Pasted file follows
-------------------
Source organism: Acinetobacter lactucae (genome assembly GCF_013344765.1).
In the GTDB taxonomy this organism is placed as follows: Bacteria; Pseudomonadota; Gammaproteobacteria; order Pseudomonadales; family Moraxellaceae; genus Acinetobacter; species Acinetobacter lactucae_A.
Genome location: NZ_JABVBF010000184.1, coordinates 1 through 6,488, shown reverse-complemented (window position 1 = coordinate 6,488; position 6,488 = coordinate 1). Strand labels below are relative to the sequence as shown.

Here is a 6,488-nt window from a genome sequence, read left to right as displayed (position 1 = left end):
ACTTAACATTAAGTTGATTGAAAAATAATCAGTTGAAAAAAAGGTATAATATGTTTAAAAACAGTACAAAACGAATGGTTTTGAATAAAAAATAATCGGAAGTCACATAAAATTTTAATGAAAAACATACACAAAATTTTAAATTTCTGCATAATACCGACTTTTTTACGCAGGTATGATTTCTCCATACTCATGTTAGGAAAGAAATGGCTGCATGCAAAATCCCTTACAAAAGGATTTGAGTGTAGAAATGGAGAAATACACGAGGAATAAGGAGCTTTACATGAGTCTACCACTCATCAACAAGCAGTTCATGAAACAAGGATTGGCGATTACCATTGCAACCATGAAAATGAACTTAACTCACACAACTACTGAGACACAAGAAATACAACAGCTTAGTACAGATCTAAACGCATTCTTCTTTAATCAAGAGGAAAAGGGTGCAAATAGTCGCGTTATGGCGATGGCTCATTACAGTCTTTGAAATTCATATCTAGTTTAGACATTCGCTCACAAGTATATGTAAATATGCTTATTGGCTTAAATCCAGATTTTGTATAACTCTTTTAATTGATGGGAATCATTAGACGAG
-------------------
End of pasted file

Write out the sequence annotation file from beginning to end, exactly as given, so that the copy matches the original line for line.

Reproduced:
Source organism: Acinetobacter lactucae (genome assembly GCF_013344765.1).
In the GTDB taxonomy this organism is placed as follows: Bacteria; Pseudomonadota; Gammaproteobacteria; order Pseudomonadales; family Moraxellaceae; genus Acinetobacter; species Acinetobacter lactucae_A.
Genome location: NZ_JABVBF010000184.1, coordinates 1 through 6,488, shown reverse-complemented (window position 1 = coordinate 6,488; position 6,488 = coordinate 1). Strand labels below are relative to the sequence as shown.

Here is a 6,488-nt window from a genome sequence, read left to right as displayed (position 1 = left end):
ACTTAACATTAAGTTGATTGAAAAATAATCAGTTGAAAAAAAGGTATAATATGTTTAAAAACAGTACAAAACGAATGGTTTTGAATAAAAAATAATCGGAAGTCACATAAAATTTTAATGAAAAACATACACAAAATTTTAAATTTCTGCATAATACCGACTTTTTTACGCAGGTATGATTTCTCCATACTCATGTTAGGAAAGAAATGGCTGCATGCAAAATCCCTTACAAAAGGATTTGAGTGTAGAAATGGAGAAATACACGAGGAATAAGGAGCTTTACATGAGTCTACCACTCATCAACAAGCAGTTCATGAAACAAGGATTGGCGATTACCATTGCAACCATGAAAATGAACTTAACTCACACAACTACTGAGACACAAGAAATACAACAGCTTAGTACAGATCTAAACGCATTCTTCTTTAATCAAGAGGAAAAGGGTGCAAATAGTCGCGTTATGGCGATGGCTCATTACAGTCTTTGAAATTCATATCTAGTTTAGACATTCGCTCACAAGTATATGTAAATATGCTTATTGGCTTAAATCCAGATTTTGTATAACTCTTTTAATTGATGGGAATCATTAGACGAG